Max M. Houck, the founding director of the District’s DNA lab, resigned after an audit found incompetence and “inadequate procedures.” (Ricky Carioti/The Washington Post)

District officials on Friday plan to announce a new director of the city’s troubled forensic lab, three months after the previous director was removed following a scathing review by a national accreditation body, which ultimately ordered the lab to suspend all of its DNA testing.

According to two city officials, D.C. Mayor Muriel E. Bowser (D) is expected to name Jenifer Smith as director of the District’s Department of Forensic Sciences, which houses the DNA lab. Smith is a retired FBI special agent and a former head of the FBI’s DNA laboratory, as well as a former head of the CIA’s biological technology center.

The lab opened in 2012 as part of a $220 million facility in Southwest Washington. In April, the ANSI-ASQ National Accreditation Board determined in its audit that analysts at the lab were “not competent and were using inadequate procedures.” The authors of the audit, which District officials ordered, gave the lab 30 days to address the concerns.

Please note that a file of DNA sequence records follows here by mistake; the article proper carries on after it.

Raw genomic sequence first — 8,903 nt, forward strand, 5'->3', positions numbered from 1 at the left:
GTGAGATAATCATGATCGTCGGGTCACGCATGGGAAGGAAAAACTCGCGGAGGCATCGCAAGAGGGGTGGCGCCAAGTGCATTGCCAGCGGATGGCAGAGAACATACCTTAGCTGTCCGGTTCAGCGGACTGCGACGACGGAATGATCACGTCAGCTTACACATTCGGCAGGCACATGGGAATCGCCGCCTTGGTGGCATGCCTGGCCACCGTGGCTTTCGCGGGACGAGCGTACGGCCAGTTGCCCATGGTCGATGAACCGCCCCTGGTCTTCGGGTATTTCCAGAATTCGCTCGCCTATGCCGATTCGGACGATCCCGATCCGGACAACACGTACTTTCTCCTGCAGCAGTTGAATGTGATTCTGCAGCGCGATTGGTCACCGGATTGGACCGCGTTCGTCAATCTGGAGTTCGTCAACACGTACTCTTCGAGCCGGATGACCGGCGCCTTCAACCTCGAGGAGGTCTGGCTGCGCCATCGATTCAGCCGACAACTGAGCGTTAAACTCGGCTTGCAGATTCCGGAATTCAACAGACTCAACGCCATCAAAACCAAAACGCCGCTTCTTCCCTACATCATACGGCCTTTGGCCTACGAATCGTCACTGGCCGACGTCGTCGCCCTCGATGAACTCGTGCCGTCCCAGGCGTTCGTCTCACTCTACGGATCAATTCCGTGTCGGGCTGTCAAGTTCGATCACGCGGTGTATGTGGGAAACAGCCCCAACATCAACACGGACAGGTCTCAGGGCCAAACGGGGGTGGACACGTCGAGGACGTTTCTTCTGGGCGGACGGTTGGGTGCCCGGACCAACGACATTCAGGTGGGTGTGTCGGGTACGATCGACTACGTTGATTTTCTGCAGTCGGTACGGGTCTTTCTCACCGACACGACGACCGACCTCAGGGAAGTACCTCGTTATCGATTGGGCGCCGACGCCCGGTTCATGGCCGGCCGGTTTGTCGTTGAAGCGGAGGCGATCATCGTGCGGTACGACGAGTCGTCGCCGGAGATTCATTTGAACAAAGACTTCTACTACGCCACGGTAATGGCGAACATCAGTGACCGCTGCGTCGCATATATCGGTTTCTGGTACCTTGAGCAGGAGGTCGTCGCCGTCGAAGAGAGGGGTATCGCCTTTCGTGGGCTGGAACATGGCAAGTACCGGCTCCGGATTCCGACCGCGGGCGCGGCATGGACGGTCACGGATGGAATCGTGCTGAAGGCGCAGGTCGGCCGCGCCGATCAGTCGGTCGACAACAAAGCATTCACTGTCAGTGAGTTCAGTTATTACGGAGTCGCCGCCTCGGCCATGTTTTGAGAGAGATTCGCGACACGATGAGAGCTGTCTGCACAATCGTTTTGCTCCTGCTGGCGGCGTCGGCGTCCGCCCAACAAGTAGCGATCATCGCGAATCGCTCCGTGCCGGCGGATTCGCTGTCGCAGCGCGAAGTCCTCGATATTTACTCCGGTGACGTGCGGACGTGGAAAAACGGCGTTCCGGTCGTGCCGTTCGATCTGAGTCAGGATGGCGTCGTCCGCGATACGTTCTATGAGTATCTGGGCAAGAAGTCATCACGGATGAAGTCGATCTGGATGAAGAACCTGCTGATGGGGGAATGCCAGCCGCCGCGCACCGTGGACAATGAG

Weeks after the report was released, Max M. Houck, the lab’s founding director, resigned. Houck was previously an FBI supervisor.

Most recently, Smith, who holds a doctorate in physiological chemistry, was contracted by the District as a consultant to oversee the implementation of new rules and procedures at the DNA lab as part of the efforts to be allowed to resume DNA testing.

For more than three months, prosecutors, police and others who use the lab have been sending evidence to private labs for DNA analysis, a substantial financial burden to taxpayers who paid for the District’s first independent forensic science department. DNA analysis makes up 21 percent of the lab’s operations, the third-largest percentage of work for the lab, behind firearm and fingerprint analysis.

In March, The Washington Post reported that District prosecutors in the U.S. attorney’s office alerted city officials to what they described as many errors with the DNA analysis performed at the lab, specifically involving DNA mixture cases, those in which more than one person’s DNA is present in the evidence.

William Miller, a spokesman for the U.S. attorney’s office, said prosecutors reviewed more than 125 cases in which the lab performed DNA analysis. He said prosecutors did not identify any cases that resulted in wrongful convictions or unjust criminal charges.